Deep in the shadows of the night, a jaguar moves silently through the rugged terrain. Although rarely seen, we know both jaguars and ocelots are here because remote, motion-sensor cameras are documenting their presence in Arizona’s wild areas. The University of Arizona Jaguar Survey and Monitoring Project has established more than 140 remote-camera sites in 16 mountain ranges across Southeastern Arizona for a three-year study.
There are only a few of these neotropical spotted cats in Arizona, which is the northern edge of the range for both jaguars and ocelots, and they are so secretive and reclusive that we know little about their habits here. The cameras provide a non-intrusive method of identifying individual cats and learning about their habitat preferences. The spotted coats of these cats camouflage them in the dappled sunlight and shade of the forest, but the spot patterns are also like fingerprints — unique to each cat. The camera sites are set up with dual cameras to photograph both sides of the animal, since the spot pattern is different on each side of the cat.
The only one currently known jaguar and several ocelots in Arizona are proving very adaptable, using a variety of habitats. The jaguar has even been photographed in coniferous forest in the snow! Being generalists and opportunistic hunters also allows these cats to adapt well. In fact, these cats promote biodiversity and help to maintain a balanced ecosystem. By preying on a variety of species, they prevent any one species from becoming dominant (as seen in the overabundance of deer in the Midwest) and out-competing the others, thus maintaining species diversity and habitat quality.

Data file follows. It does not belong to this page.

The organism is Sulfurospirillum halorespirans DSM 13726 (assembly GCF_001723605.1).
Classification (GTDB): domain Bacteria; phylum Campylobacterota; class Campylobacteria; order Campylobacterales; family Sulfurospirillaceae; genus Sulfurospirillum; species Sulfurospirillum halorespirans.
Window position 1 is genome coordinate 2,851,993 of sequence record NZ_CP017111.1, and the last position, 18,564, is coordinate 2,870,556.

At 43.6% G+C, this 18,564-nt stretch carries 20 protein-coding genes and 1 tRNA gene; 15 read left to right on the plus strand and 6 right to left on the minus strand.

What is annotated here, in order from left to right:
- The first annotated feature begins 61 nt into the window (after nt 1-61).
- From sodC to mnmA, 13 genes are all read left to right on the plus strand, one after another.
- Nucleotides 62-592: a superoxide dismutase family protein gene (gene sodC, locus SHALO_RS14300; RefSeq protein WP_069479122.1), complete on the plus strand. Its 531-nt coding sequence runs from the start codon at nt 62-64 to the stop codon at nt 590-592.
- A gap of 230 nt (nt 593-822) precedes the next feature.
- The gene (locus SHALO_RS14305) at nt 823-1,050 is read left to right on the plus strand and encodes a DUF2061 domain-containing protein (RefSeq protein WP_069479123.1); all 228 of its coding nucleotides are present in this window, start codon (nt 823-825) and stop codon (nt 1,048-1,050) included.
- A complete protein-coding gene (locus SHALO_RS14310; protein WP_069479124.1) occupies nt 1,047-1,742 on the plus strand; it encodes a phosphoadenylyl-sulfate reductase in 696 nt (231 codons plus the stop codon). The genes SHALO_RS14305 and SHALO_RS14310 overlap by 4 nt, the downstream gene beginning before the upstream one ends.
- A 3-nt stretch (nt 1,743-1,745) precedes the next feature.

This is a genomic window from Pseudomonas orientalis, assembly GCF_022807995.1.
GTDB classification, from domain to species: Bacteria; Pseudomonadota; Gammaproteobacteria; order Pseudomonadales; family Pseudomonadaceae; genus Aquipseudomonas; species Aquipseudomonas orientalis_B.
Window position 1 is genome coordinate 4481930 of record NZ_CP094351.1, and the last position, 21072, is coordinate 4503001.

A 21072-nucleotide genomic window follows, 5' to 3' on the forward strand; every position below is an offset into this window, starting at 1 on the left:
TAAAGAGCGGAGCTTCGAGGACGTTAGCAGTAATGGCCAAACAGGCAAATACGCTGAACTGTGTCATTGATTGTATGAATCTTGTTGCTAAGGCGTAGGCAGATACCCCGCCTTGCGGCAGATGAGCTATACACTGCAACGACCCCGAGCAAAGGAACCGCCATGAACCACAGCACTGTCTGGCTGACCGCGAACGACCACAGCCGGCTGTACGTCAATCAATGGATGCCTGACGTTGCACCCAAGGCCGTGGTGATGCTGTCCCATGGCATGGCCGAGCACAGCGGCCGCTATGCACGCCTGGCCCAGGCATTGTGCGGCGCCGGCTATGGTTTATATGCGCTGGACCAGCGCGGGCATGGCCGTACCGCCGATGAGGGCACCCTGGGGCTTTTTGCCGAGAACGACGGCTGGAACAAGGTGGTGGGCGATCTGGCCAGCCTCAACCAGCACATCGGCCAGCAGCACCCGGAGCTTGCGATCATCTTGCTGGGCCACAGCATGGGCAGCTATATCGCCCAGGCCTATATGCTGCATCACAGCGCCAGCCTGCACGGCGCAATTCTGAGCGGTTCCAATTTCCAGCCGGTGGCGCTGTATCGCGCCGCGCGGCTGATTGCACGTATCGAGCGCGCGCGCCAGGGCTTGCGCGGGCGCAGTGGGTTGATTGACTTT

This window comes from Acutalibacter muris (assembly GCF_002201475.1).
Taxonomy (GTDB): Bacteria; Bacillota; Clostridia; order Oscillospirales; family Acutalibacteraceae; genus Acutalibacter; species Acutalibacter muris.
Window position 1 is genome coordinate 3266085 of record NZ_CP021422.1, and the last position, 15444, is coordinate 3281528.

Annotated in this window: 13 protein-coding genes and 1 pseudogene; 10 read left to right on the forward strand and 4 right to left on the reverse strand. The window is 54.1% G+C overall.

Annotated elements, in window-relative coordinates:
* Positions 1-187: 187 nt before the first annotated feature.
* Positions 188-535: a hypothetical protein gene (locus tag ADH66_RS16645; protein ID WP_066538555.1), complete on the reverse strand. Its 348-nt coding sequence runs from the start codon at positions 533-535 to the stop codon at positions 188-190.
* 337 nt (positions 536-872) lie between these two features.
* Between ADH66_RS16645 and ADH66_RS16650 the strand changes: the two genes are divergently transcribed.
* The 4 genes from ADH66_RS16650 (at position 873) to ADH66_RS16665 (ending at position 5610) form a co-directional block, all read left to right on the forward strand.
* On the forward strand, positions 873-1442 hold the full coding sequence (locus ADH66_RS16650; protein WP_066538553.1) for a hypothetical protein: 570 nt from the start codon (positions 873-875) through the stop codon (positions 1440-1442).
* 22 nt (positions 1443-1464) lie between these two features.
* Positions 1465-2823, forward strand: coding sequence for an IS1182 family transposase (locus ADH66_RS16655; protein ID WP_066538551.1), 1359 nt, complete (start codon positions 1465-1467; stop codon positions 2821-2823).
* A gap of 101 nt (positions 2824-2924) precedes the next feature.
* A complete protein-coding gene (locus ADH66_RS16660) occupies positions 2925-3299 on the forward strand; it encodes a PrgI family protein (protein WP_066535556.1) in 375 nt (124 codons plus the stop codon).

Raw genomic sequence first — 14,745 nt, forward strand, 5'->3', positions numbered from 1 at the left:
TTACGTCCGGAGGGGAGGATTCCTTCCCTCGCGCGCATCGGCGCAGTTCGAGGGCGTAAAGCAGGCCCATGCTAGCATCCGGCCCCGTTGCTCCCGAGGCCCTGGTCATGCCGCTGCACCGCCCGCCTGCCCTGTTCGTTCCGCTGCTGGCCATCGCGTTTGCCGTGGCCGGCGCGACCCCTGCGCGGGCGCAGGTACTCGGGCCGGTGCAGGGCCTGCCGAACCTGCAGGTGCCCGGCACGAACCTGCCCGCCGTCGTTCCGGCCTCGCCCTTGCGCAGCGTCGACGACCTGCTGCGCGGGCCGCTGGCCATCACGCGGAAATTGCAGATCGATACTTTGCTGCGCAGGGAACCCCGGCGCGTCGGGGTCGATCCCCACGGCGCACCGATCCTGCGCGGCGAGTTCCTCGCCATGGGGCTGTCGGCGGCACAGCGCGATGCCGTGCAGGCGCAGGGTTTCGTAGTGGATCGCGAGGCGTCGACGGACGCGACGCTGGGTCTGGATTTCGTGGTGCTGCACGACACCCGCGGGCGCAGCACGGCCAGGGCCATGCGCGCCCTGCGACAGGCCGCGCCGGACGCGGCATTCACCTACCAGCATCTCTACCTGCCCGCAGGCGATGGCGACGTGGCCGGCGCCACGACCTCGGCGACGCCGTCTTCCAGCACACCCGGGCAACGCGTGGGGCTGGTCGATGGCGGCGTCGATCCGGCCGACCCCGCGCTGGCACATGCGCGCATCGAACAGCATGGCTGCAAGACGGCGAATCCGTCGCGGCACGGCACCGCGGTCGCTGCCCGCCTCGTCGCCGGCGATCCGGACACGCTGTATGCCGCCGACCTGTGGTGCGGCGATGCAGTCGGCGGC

The presence of these spotted cats in Arizona is not a new phenomenon. Jaguars and ocelots have always roamed the state in low numbers. Some 66 jaguars and 17 ocelots have been documented over the last century, including females and kittens, although we have no females that we know of at present. The few ocelots and the jaguar that we now have need our help to continue to survive here. Open space and unfragmented habitat is their most important need. Ocelots are homebodies with relatively small home ranges, but jaguars require large home ranges of up to 150 square miles or more. They also need wildlife-friendly open-space corridors that allow them to move between mountain ranges.
You can help by voting for open-space bonds, supporting habitat-connectivity corridors, putting your land into conservation easements and maintaining native vegetation, and donating to organizations that are working to study and preserve these magnificent cats.
Among other sites, visit:
For more information, visit the U.S. Fish and Wildlife Service’s Arizona Ecological Service Office’s website.
—Pinau Merlin, Outreach Coordinator, UA/USFWS Jaguar Outreach and Education Project